With LEED Gold certification mounted on the wall, MedPark Hospital joins the elite of international hospitals rigorously checked-up for sustainable building design – and that’s not just good for the planet; it’s best for medical practitioner performance and patient treatment outcomes too.
It's easy to make bold claims about standards and quality based on little more than hot air. But by general agreement, to be entitled to burnish your image with LEED (Leadership in Energy & Environmental Design) certification testifies to truly tangible, measurable and quantifiable performance and achievement in today’s relentlessly exacting world of sustainable building design.
Put simply, LEED is the world’s most recognised sustainable building certification standard and the undisputed leading symbol of sustainability excellence and green building leadership. Its stamp of approval signifies that a hospital, or for that matter a hotel, shopping centre, office, condominium or factory etc., is lowering carbon emissions, conserving resources, reducing operating costs, prioritizing sustainable practices and creating a healthier environment to the greatest extent possible.
Of all the various certifications available to businesses and buildings, LEED is generally recognised as the most stringent; the one you don’t even attempt if you’re not prepared to go all-in.
There is little comfort in the fact that four levels of certification are available, in a descending order of Platinum, Gold, Silver and plain vanilla Certified level. Buildings built before “green” became more a culture than a colour have the steepest mountain to climb.
But with its LEED Gold certificate now mounted on the wall, MedPark has ticked all the boxes to join the exclusive club of the highest-rated new hospital buildings in Southeast Asia thus far, according to Ravula Rohith Reddy, Associate Director – Market Development of Green Building Certification Inc. (GBCI), LEED’s international third-party credentialing and verification service, who presented the framed certificate to the project leaders on a steamy Bangkok Thursday, 4 August 2022. Furthermore, he points out, MedPark Hospital is the first hospital in Southeast Asia to implement the most advanced and rigorous version of LEED – LEED v4 Building Design & Construction.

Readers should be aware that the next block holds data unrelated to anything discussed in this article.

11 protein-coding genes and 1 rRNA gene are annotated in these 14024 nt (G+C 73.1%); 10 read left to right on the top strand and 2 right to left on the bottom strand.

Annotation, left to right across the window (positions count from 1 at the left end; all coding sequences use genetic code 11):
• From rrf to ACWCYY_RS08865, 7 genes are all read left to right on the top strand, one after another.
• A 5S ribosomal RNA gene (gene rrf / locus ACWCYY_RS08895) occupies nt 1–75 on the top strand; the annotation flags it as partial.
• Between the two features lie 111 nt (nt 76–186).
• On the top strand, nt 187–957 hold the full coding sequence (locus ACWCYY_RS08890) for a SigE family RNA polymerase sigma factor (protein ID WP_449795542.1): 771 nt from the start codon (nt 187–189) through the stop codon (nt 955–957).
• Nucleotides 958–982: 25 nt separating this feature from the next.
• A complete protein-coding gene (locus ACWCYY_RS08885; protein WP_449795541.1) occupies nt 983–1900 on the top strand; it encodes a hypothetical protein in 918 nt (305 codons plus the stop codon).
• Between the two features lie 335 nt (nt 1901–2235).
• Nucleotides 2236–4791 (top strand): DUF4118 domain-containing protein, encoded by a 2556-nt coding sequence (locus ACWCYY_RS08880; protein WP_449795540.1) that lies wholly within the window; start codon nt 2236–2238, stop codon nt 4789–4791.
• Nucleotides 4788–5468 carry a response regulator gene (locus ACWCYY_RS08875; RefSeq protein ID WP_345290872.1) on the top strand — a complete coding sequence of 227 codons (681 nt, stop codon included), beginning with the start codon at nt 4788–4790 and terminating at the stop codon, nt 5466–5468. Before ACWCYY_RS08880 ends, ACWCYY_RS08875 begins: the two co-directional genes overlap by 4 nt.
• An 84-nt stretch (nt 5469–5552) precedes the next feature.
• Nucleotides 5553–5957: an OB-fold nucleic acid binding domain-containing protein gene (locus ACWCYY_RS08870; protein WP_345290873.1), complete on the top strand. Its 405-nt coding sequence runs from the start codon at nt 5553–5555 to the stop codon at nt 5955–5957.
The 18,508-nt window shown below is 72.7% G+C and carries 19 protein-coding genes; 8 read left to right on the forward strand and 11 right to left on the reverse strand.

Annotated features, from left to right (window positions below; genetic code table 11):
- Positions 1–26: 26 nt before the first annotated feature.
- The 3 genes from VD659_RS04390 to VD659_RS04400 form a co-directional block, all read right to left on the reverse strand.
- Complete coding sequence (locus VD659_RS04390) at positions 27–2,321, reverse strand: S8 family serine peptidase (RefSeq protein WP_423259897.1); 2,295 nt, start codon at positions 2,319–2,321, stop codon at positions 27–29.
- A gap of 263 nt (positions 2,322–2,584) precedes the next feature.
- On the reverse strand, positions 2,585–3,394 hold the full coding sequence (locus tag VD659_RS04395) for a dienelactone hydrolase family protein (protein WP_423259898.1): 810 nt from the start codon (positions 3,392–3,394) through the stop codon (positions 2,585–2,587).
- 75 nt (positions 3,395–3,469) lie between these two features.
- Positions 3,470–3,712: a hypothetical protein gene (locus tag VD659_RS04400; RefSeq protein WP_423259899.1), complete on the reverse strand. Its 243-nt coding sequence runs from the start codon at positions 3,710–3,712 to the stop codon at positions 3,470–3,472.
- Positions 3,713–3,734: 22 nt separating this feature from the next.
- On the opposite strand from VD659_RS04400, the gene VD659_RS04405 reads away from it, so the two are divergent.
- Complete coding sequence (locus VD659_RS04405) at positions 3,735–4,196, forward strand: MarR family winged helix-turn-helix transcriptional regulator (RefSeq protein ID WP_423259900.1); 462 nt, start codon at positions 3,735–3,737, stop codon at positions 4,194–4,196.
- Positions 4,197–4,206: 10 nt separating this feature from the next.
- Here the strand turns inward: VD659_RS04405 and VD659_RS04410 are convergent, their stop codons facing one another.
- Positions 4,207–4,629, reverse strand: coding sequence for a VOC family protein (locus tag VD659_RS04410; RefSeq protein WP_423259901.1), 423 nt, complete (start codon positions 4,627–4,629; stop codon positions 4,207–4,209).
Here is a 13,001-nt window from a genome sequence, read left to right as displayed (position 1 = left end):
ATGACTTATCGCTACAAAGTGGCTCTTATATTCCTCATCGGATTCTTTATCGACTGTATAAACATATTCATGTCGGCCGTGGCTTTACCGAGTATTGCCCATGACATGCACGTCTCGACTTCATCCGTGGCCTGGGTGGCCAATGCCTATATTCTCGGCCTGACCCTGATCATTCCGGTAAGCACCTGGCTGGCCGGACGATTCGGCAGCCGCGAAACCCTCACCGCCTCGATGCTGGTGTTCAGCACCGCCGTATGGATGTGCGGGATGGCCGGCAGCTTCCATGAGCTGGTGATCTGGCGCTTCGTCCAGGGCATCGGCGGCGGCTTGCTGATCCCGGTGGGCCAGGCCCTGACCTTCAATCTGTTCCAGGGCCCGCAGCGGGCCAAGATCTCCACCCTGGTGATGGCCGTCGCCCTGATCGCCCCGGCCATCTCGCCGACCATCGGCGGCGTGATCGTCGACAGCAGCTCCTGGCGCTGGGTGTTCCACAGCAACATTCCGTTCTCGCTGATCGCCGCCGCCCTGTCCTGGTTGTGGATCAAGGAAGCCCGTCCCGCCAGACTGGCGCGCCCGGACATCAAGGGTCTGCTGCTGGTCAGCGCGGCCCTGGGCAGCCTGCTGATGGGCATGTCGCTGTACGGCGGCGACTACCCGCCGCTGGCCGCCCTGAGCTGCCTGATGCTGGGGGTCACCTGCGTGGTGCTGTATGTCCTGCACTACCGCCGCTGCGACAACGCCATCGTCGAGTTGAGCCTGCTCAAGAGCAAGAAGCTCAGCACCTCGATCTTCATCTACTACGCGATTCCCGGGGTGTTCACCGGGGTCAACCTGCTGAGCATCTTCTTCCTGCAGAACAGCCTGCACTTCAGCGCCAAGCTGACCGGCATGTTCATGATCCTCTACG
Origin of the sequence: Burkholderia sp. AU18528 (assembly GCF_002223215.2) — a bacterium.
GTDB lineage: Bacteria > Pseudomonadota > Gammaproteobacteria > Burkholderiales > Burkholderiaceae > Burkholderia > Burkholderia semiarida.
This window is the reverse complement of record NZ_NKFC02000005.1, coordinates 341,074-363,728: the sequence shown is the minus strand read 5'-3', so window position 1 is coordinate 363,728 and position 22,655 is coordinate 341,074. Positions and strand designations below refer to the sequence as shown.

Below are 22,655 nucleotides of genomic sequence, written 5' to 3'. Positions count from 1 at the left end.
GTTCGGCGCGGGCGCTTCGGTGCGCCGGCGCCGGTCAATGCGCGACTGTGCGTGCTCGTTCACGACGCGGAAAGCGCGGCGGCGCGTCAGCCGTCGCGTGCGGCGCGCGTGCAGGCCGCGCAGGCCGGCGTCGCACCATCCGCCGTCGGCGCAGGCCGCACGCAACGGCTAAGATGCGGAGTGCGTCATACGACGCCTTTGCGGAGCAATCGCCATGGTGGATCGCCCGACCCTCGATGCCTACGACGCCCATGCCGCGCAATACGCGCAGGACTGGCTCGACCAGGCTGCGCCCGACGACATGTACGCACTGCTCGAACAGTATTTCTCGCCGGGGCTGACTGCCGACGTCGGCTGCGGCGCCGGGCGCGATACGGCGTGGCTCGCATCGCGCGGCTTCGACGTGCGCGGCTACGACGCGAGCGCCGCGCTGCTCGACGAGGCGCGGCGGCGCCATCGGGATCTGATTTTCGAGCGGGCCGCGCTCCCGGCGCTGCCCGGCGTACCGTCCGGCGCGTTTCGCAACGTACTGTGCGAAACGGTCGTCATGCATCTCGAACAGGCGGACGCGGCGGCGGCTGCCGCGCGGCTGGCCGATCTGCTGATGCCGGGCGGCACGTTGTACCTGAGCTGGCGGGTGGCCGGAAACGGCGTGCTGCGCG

Coming to the greenfield MedPark Hospital table with seven hospitals already in its portfolio, it was game-on for TPP Healthcare International Co., Ltd. (TPP), the main shareholder, and the eminent group of specialist doctors, including veterans of US practice, it corralled for the flagship project.
With the added ambition to help drive national policy to establish Bangkok as a rock-solid internationally-recognised medical services hub, everything had to be built from the bottom up. The work began with a concept and design team that included not only some of the biggest young local talents who grew up taking “green” for granted but also GBCI itself, founded in 2008 with the support of the U.S. Green Building Council to provide independent oversight of professional credentialing and project certification for LEED.
That way sustainability and medical care-enhancing design, systems, materials and technology could be built into every window, wall, floor and ceiling, not to mention the air-conditioning, ventilation, lighting and waste disposal.
“The LEED certification for this project is a humongous achievement,” enthused Rohit in a side meeting. “LEED is implemented in 180+ countries globally, so MedPark joins the pace-setters in this benchmark raising global community of green buildings.”
It was the gratifying goal-achievement of a project that began pre-drawing board stage. “This is the first time we have engineered rigorous green considerations into the DNA of one of our hospitals from scratch,” pointed out Dr. Pongpat Patanavanich M.D., TPP’s Managing Director.
“By adopting LEED standards from the beginning we managed to avoid the unforeseen issues you tend to get with construction projects, let alone one that has ambitions to be a world class hospital,” he continued. “A good example would be damp which, once it condenses onto walls, generates moisture and promotes fungal growth that the air-conditioning just recycles, making it worse.”
“So right from the start we knew the materials and engineering we needed to avoid that kind of thing and keep control of the climate and environment inside the hospital, and we sourced materials and contracted accordingly.”